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Film Review: Heroes of Old Hickory

Discussion in 'Western Europe 1943 - 1945' started by KodiakBeer, Dec 4, 2017.

  1. KodiakBeer

    KodiakBeer Member

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    30th Infantry Division, Old Hickory, The Workhorse of the Western Front, Roosevelt's SS.

    The documentary film on this splendid division has been in production for ten years, dogged by endless funding problems and kept alive by the herculean efforts of the director, one Lew Adams. Somehow, Mr. Adams has finally pulled it off and the American version is out on DVD. A European version will be available in the correct format in the next few weeks.

    As some of you will know, I'm intimately tied to this division by my father, Francis J. Rogan, PFC, D Company, 117th. And so I've followed the twists and turns of this film for some years, and was pleased to order a copy on the first day the DVD was released. I was able to watch it tonight and took some notes which I will go into presently, but first I must say that while the film is better than I could have hoped, it also has a flaw. The flaw is simply that the events of the Battle of the Bulge and the months that followed are covered in far less detail than everything prior to that. I assume this is because of the funding issues - Adams must have filmed this in a linear fashion from Normandy onward, and you can see the breakdown in depth, CGI, reenactments that were very good up until Aachen in September/October when it becomes... less good. You still get a good picture of those events and engagements, but it becomes more cursory.

    Still, this is a fine film and worth having for anyone interested in WWII in Europe. He does some things that nobody else has attempted, most importantly he gets stories not only from the GIs who lived it, but from many French, Belgian and Dutch civilians who were there to greet Old Hickory when they came in as liberators. Some of those stories will bring a tear to your eye. One GI says "We gave them chewing gum and they gave us their hearts." There are some tender reunions between elderly GIs and people they had befriended during the war. And those reunions will also bring tears to your eye.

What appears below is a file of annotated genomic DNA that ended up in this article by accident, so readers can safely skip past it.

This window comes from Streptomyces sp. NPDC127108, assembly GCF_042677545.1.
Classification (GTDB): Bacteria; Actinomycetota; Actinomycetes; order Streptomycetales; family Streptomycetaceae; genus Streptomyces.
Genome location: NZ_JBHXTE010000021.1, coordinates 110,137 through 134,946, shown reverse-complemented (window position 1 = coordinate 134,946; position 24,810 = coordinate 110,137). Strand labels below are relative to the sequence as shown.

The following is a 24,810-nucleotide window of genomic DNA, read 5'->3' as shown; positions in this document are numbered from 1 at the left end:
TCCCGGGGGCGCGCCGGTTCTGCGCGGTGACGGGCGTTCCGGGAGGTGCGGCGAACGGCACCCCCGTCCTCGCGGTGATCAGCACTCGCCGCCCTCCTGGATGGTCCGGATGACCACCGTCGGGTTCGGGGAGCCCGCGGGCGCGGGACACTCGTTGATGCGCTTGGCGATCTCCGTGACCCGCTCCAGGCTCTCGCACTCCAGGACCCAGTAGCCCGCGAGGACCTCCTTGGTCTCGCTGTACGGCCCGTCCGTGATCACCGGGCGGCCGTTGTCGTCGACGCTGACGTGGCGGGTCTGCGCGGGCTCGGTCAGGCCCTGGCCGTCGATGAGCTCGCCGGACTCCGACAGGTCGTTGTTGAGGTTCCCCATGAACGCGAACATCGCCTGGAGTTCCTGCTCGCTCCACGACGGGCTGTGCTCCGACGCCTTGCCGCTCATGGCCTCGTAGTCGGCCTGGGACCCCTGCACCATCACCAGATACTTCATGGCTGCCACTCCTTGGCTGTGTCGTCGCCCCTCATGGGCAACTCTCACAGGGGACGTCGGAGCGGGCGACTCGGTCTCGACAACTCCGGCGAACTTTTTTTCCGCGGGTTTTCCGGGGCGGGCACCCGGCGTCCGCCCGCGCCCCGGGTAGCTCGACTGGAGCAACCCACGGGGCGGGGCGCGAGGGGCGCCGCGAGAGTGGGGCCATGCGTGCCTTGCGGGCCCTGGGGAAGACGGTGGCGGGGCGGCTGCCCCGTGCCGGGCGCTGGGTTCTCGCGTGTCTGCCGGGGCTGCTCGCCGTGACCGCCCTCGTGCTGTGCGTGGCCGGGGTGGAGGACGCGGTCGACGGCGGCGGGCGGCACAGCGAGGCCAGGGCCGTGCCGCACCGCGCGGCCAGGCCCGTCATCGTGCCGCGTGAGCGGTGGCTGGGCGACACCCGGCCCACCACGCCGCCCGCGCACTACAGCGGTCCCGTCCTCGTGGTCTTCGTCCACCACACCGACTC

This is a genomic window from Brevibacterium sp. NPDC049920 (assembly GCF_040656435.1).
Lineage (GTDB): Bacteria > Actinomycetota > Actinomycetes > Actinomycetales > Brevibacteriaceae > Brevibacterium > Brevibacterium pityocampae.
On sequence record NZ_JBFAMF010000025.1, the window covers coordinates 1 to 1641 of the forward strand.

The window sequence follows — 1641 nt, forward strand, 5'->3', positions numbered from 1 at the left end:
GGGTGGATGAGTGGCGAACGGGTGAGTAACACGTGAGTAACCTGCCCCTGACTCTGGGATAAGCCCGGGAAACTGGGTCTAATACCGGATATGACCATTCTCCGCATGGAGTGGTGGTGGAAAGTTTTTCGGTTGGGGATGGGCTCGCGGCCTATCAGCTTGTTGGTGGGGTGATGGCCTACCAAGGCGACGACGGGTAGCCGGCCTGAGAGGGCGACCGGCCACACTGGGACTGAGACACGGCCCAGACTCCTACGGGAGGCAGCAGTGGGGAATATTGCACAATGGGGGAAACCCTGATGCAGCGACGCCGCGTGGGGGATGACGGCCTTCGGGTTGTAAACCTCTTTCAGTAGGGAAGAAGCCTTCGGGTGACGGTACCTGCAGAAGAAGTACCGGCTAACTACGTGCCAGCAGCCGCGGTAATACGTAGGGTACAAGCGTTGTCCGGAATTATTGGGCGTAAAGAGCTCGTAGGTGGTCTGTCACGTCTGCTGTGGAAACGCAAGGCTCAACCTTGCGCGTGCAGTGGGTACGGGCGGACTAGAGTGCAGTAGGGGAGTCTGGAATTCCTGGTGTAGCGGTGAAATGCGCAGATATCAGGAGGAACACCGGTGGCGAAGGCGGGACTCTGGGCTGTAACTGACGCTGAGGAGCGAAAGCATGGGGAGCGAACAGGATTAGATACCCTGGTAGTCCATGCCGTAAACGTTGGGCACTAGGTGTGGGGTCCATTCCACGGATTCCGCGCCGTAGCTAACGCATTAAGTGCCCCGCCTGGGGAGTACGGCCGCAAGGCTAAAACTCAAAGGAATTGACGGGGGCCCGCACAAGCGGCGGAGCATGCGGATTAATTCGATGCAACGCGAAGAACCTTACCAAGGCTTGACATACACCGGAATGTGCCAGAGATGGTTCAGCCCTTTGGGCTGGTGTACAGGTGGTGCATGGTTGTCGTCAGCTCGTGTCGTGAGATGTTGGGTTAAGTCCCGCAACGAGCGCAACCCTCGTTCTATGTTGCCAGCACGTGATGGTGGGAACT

The film opens with a very in-depth look at the slog through Normandy, aided with some light CGI and volunteer French 30th Division reenactors. All scenes are shot where they happened and with commentary from soldiers who were there - all very well done. The hedgerow fighting along the Vire River, Operation Cobra (where US heavy bombers hit the Division twice), the brutal fighting to take St. Lo. Then finally, bloody Mortain where they first met the 1st SS Panzer Division, backed by the 2nd SS, the 17th SS and the 2nd (Wehrmacht) Panzer Division. This segment alone is worth the price of admission. To watch this is to realize that this was the US Army's finest moment in WWII.

    From there they follow Old Hickory to Belgium (they are the first allied troops in that country), on to Holland (Where they are again the first allied troops) to The German border opposite Aachen. The Dutch segment is particularly also very well done. The commentary points out that the Dutch were particularly brutalized during the occupation. They were supposed to be Germanic and so very grateful for the German presence. The Dutch didn't see it that way, and were subject to more punitive demands (less food) because of their cold ingratitude. The Dutch of course, were ecstatic when Old Hickory chased the Germans out which is covered well in the film, and reflects something I've come across very often in my own research. The Old Hickory hillbillies and the Dutch began a love affair that lasts to this day.